With Patek Philippe Extract from the Archives confirming production of the present watch with silvered dial, enamel hour markers and tachometer scale in 1930 and its subsequent sale on 18 October 1935.
This watch is understood to be one of Patek Philippe's earliest example of a reference 130 single-button chronograph fitted with the attractive sector or "Aviator"-style dial design with the very architectural enamel hour markers, a superb feature on this master piece of 1930s watch design, confirmed by the Extract from the Archives.
Purchased by the uncle of the present owner at Patek Philippe in 1935, the watch has remained in the same family ever since and has never been offered in public before. During its nearly 80 years of existence, it has been treated with care, demonstrated by the still clearly visible hallmark to the right band of the case, an evidence for sensible polishing. The dial has equally undergone only a gentle cleaning and re-varnishing sometime many decades ago as it displays subtle signs of natural ageing one would expect on a wristwatch which, for so many years, was exposed to the elements. The hard enamel scales and signature are beautifully raised, the uniform patina on the silvered surface shows an attractive shade of ivory with minor spotting in places, again characteristics consistent with age.
Close examination of the dial prompts more questions than supplying answers. In particular, an experienced collector's mind first wonders why the dial uses two completely different fonts: A classic, more vintage type for the right subsidiary dial with the 30-minute register and the outer 60-minutes scale and, on the other hand, a rather modern, Art Deco-style type font for the numbers within the left subsidiary dial with the constant seconds, but also for the tachymeter scale and large hour markers. Furthermore, one would wonder why some elements of the tachymeter scale are printed "in bold", notably "BASE 1000" and the speed indications "120" down to "80". Much to one's delight, the original drawing for this dial has survived in the archives of Stern Frères and shows that this is indeed correct.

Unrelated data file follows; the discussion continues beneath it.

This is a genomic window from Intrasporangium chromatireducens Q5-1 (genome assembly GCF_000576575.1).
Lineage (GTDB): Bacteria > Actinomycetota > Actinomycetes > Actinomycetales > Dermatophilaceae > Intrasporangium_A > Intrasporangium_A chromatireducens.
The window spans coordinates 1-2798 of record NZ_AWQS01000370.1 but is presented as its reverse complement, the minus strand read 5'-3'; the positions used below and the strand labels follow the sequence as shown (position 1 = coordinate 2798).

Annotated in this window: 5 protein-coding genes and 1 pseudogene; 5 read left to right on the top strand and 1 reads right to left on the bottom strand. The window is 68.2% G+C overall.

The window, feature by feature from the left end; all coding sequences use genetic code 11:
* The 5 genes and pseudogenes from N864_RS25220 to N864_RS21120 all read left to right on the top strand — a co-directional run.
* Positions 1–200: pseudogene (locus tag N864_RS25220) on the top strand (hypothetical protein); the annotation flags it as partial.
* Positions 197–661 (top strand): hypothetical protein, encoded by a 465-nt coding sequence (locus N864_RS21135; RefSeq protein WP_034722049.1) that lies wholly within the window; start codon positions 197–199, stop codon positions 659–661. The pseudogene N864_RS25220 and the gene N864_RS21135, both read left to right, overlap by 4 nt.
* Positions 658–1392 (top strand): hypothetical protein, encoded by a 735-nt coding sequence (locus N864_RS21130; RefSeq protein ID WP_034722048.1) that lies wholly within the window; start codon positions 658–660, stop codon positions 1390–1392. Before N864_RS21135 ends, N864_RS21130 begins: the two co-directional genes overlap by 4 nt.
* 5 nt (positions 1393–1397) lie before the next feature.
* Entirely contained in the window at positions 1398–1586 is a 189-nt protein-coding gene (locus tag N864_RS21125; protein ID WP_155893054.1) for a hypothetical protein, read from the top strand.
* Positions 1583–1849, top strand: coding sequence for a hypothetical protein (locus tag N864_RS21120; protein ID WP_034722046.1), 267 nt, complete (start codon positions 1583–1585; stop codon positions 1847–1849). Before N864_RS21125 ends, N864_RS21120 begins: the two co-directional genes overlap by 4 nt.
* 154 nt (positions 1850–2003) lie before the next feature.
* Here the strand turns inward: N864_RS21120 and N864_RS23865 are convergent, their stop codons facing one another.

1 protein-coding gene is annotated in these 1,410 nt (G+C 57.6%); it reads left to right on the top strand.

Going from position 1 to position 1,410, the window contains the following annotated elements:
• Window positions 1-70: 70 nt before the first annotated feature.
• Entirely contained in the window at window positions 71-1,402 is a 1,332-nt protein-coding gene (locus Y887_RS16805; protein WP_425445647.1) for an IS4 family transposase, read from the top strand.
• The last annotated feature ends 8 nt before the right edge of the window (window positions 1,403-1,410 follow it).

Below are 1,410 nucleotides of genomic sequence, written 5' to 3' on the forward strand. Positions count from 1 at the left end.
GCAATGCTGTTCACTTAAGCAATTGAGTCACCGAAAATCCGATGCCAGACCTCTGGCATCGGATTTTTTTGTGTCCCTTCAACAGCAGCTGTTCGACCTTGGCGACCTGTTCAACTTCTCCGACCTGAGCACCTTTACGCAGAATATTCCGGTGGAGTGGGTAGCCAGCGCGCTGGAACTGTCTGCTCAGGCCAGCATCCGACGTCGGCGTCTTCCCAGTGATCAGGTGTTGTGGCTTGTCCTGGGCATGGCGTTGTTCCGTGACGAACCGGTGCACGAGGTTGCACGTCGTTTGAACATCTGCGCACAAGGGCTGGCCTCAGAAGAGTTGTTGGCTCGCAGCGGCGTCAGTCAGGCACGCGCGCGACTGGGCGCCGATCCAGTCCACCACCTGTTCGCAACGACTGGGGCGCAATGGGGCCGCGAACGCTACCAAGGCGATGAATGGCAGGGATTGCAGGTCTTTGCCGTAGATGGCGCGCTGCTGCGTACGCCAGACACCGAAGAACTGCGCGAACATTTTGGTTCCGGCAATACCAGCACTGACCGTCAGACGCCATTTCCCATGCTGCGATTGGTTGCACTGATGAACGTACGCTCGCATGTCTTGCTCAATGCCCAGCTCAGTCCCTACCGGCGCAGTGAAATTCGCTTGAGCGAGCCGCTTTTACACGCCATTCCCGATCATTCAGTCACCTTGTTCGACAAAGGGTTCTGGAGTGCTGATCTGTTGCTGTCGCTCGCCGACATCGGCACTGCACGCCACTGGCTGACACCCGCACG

The combination of the, especially considering its age, very well and most originally preserved case, the early sector dial, freshness to the market and private provenance render this watch a highly interesting timepiece of significant interest for any discerning collector.
The single button chronograph mechanism is considered to be amongst the most complex and sophisticated marvels of time measurement. Whereas the more commonly found operates the chronograph functions (start - stop - reset) through two buttons in the band, the single button chronograph controls all of these functions through the crown. The ébauches for these chronographs were commissioned by Patek Philippe and made by Victorin Piguet of Le Sentier. It is assumed that Patek Philippe produced single button chronograph wristwatches only between the mid-1920s and the late 1930s, housed in the typical 1920s tonneau cases or in the well-known "Officier" style cases, featuring either wire or screw lugs.
Around the mid-1930s, Patek Philippe modernized these chronographs by finishing them in the celebrated reference 130 case with snap on back, the firm's first chronograph model which was given a reference number. Under this reference Patek Philippe produced a diversity of models such as the traditional chronograph but also the more exotic single button chronographs. Both types were available with different precious metal as well as stainless steel cases, as popular today as they were when first introduced into the market nearly 80 years ago.